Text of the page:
Photosynthesis is not a ‘constant’

Photosynthesis does not occur at a constant rate of speed. It varies from moment to moment dependent on the availability of light, carbon dioxide, water, temperature, chlorophyll concentrations, plant nutrition and genetics. This seems obvious on the surface, yet is almost always missed during research.

We understand that limitations on water, or nitrogen, or temperature extremes can have a pronounced impact on photosynthesis and consequently on plant growth and yield.

In contrast to this ‘downside potential’ of photosynthesis limitations, there is also an ‘upside potential’.

When environment and nutrition is optimized, plants can photosynthesize much more rapidly than what is ‘common’ or ‘normal’ (depending on how you define normal).

An extreme example is tomato production in greenhouses in the Netherlands, where yields are reaching up to 100 kg per square meter, equal to 890,000 lbs per acre. (No, that is not a typo, and it does not include an accidental additional zero.) Field grown fresh market tomato yields in the US range from 30,000 to 50,000 lb per acre, or about 6% of the yields in the greenhouses. To produce those results, lighting, CO2, and nutrition are all being managed very tightly.

This perspective on managing photosynthesis is very valuable when we think about how to increase yields and crop performance, and is often overlooked.

Very importantly, photosynthetic variability is completely overlooked in carbon sequestration research.

Research reports that this or that ecosystem can sequester xx amount of carbon. Grasslands at a certain level, forests at a certain level, farmland at a certain level.

The research, and the predictions coming from that research, contain the flawed assumption that the rate of photosynthesis is a constant from season to season.

Some fields/regions will photosynthesize less and sequester less carbon than the research indicates, because of a challenged environment.

Some fields and regions have the capacity to photosynthesize and sequester carbon at rates multiples higher than the research indicates.

As photosynthesis varies, so does root exudation, carbohydrate partitioning, disease resistance, insect resistance, crop response to microbial inoculants, fertilizers, and sprays.

All research evaluating the performance of products or practices on crops should contain the parameter, “what was the rate of photosynthesis in the plants contained in the study?” When this highly variable parameter is ignored, research does not translate consistently to other fields and farms.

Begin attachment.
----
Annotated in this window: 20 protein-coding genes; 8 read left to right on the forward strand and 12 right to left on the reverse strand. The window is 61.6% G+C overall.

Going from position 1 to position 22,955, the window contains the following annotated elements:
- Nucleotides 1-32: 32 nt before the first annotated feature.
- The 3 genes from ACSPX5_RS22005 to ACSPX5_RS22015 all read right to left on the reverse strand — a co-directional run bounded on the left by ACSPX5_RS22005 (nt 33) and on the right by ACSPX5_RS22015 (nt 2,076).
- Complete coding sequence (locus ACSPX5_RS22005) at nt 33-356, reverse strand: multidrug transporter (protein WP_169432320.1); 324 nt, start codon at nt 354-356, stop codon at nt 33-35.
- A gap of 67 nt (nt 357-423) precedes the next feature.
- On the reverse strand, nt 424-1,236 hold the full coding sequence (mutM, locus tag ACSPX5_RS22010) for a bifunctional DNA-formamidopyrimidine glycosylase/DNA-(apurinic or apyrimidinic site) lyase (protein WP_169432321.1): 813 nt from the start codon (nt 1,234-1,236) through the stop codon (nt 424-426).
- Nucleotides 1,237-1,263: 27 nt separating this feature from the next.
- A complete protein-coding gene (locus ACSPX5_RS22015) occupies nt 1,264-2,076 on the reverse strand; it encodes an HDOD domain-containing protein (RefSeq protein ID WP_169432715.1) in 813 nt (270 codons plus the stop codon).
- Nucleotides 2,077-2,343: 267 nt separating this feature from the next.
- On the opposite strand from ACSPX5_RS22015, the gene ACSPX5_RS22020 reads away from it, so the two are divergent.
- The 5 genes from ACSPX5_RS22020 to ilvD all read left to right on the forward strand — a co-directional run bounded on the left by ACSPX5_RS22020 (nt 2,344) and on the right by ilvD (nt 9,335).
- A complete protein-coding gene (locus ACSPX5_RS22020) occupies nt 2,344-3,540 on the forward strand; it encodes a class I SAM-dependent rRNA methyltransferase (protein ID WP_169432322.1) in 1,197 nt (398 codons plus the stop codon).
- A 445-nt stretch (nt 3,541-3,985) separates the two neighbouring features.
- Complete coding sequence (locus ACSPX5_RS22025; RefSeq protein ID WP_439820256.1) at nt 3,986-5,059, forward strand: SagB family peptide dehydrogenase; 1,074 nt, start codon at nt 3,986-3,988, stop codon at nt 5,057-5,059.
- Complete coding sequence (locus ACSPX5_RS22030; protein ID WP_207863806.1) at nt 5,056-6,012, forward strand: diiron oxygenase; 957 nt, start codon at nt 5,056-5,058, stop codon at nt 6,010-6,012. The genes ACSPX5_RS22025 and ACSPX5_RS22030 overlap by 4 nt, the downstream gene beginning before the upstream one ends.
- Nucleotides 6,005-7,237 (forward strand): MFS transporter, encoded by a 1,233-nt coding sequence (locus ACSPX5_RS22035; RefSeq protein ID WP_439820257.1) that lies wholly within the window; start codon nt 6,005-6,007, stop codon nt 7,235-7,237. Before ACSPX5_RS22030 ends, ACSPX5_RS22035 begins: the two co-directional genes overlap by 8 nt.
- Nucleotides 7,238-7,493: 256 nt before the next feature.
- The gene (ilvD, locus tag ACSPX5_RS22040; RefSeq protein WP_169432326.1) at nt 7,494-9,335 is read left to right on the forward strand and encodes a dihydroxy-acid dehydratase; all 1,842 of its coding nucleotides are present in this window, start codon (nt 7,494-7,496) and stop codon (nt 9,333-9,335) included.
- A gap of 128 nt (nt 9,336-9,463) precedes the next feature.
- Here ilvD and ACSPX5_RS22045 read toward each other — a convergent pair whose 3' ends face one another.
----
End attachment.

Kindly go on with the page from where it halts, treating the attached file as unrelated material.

Foliars as a tool of soil regeneration

Without the contribution of plants, ‘soil’ is only decomposed rock particles.  

Plants contribute sugars, organic matter, carbon, the energy that sustains microbial populations. 

Plants, through photosynthesis, are the only way we have of bringing new energy into the system.

The photosynthetic engine of most crops is only running at 15%-20% efficiency. (Charles Tsai, et al.) It makes sense to increase the efficiency of this engine as much as we are able.

The first priority of a successful foliar application is to increase photosynthetic efficiency. A foliar application that only addresses nutrient deficiencies and does not increase photosynthesis will not be nearly as effective as a foliar which does both. In fact, a foliar which does not increase photosynthesis can facilitate more efficient extraction of soil nutrients and increase soil degradation. Foliar design matters.

The nutrients which need to be present in adequate supply to increase photosynthesis are nitrogen, manganese, iron, magnesium and phosphorus. Obviously, many others are also important, but these are key.

We can use foliars as a tool for soil regeneration when we use them to increase photosynthetic efficiency and transfer a larger portion of plant photosynthates to the roots to feed soil biology. 

When a well designed foliar is applied, the spike in photosynthesis can be observed in sap sugar content and dissolved solids, or brix. (Measured actual sugars on a plant sap analysis is best by far. Brix can be highly variable because of environmental conditions.)

After a successful foliar application, the photosynthetic rate will gradually drop back down, but not quite down to the previous baseline. With each successive application spike, and return to baseline, the baseline level increases. When photosynthetic efficiency baseline improves to a high enough plateau plants contribute more carbon energy to the soil than they withdraw mineral energy and the entire ecosystem becomes self-sustaining.

The drop back to the new baseline can occur quickly or slowly, depending on the level of ecosystem health. In a compromised and degraded ecosystem, the spike may last for as little as 3-5 days before it drops back down. In a healthy soil, with good biology, the elevated spike may last for as long as 5-6 weeks or even longer. 

The healthier soils and plants become the fewer foliars are needed until the point is reached where they are completely unnecessary to sustain a level of health where plants are completely resistant to diseases and insects.

While on the pathway to this point, we can still use the photosynthetic efficiency spikes to produce interesting and valuable effects. If we have the presence of larval or sucking insects,  a spike in photosynthesis is often successful in giving them a dose of sugar they can’t tolerate.

A slide from an academy presentation. Academy.regen.ag

2020-03-16T13:49:53-05:00January 4th, 2020|Tags: , , , |

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